Apple is about to become the world’s first $3 trillion company and the question facing investors in 2022 is: could the party last, asks Boris Schlossberg of BK Asset Management?

There are several good reasons for bears to be skeptical about the stock’s recent meteoric rise, not the least of which is valuation and regulation. Apple (AAPL) is trading at the top of its valuation range nearing the 30X P/E, while top line growth is anticipated to be a modest 4.5% in 2022. Of greater concern to investors is possible regulatory oversight over the company’s monopolistic practices.

So far AAPL has been able to avoid any ruling to force it to open up its Apple Store payment protocols to any third-party vendor, which in turn would limit the company’s ability to collect a hefty 30% toll on any revenue collected. But litigation continues through the courts and it’s doubtful that Apple will escape completely unscathed. It will likely have to amend its terms with software vendors on the App Store platform.

The much bigger issue from a regulatory standpoint is Apple’s close and secret relationship with Google (GOOGL). Google pays Apple to make it the default search engine across all Apple products; and although neither company reveals the exact terms of the deal, analysts estimate that it could be as high as $15 billion in 2021 and could rise to $22 billion in 2022. This is a massive chunk of change for Apple, almost all of which ends up as profit on its bottom line. According to some estimates, the Apple/Google deal is responsible for as much as 15% of AAPL’s annual profits and if either the US or European authorities seek to overturn the exclusivity of the deal on anti-monopolistic grounds, the impact on the stock will be instant and severe.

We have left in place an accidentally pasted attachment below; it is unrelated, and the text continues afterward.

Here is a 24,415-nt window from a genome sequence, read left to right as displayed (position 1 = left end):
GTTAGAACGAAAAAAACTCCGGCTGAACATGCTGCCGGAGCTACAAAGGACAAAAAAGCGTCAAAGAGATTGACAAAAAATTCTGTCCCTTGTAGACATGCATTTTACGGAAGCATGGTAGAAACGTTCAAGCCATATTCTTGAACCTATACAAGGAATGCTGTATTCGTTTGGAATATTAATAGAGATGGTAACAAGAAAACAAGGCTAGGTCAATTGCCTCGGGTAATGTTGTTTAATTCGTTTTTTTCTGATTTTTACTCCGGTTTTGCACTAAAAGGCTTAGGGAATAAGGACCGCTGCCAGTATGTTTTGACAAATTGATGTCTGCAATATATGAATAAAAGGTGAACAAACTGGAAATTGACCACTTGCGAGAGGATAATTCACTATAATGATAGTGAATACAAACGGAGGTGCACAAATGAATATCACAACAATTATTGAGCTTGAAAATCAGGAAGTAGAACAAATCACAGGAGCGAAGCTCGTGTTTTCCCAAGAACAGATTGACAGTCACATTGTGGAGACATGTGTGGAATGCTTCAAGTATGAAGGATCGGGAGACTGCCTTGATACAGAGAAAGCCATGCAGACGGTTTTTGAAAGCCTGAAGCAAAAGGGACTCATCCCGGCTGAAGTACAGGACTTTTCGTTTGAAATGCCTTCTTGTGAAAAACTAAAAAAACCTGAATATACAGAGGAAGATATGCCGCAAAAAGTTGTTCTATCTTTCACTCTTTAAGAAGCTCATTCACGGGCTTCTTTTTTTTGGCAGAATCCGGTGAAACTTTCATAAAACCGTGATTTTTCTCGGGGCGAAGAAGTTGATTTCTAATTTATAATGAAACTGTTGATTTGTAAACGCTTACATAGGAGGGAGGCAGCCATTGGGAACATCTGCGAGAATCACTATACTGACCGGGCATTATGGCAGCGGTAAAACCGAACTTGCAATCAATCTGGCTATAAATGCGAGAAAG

Yet, for now, investors are ignoring the regulatory and valuation risks and are focusing on the next thing—which in the case of Apple is augmented and virtual reality. It is believed that the company has more than one thousand engineers working on the project, and it is expected to bring out its first set of products next year. Augmented reality, which superimposes digital images over a physical landscape, has long been viewed as the next big step in digital evolution; allowing for far more immersive experience in education, repair, tourism, retail, and even medical procedures. Still, adoption has been slow, and the market remains tiny. Analysts projected that AR would be a $100 billion business by 2020, but the reality is a far more modest $14 billion.

The bullish bet on AAPL is contingent on the company bringing AR into the mainstream in 2022 with a suite of software and hardware offerings that would make it highly compelling for consumers to adopt the technology. If Apple succeeds, it will be at the forefront of yet another trillion-dollar business and will maintain its leadership role in consumer technology. This is the true reason for the run-up in the stock, and if it can deliver in 2022, then most of the bearish worries will evaporate as AAPL tries to achieve a historic feat of generating growth from its $3 trillion dollar capital base.

To learn more about Boris Schlossberg visit